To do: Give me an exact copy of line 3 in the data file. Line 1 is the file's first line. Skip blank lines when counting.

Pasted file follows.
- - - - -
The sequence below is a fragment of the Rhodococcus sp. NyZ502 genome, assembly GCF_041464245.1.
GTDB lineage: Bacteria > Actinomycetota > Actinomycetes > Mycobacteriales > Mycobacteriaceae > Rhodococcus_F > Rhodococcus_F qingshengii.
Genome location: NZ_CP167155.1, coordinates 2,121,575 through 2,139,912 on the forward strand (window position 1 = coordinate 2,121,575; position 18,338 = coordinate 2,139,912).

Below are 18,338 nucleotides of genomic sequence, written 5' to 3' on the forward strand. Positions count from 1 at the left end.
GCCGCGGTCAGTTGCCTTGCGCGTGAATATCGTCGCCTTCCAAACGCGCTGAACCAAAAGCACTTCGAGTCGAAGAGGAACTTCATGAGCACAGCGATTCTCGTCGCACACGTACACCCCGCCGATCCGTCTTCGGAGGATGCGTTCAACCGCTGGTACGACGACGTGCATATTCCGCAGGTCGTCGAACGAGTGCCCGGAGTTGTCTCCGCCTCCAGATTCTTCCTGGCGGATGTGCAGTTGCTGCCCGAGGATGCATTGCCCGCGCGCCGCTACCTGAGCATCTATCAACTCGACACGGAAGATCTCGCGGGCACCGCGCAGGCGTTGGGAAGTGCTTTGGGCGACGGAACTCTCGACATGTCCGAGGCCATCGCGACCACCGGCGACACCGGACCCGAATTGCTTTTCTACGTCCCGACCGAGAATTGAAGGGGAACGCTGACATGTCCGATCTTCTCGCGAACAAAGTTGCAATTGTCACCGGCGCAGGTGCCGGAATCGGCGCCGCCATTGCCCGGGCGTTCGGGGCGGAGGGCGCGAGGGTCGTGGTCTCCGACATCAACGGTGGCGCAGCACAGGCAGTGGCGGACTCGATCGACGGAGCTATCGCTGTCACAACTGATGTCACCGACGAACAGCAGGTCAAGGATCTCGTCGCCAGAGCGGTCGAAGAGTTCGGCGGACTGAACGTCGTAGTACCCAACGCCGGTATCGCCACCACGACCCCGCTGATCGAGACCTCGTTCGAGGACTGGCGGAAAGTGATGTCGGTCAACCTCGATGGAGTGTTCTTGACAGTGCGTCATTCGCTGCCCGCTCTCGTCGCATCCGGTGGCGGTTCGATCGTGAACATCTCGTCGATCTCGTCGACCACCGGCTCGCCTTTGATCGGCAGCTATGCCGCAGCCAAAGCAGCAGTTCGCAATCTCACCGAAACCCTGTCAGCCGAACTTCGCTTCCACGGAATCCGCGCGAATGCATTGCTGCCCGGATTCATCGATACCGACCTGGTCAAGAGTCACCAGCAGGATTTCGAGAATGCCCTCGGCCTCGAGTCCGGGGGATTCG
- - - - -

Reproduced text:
Genome location: NZ_CP167155.1, coordinates 2,121,575 through 2,139,912 on the forward strand (window position 1 = coordinate 2,121,575; position 18,338 = coordinate 2,139,912).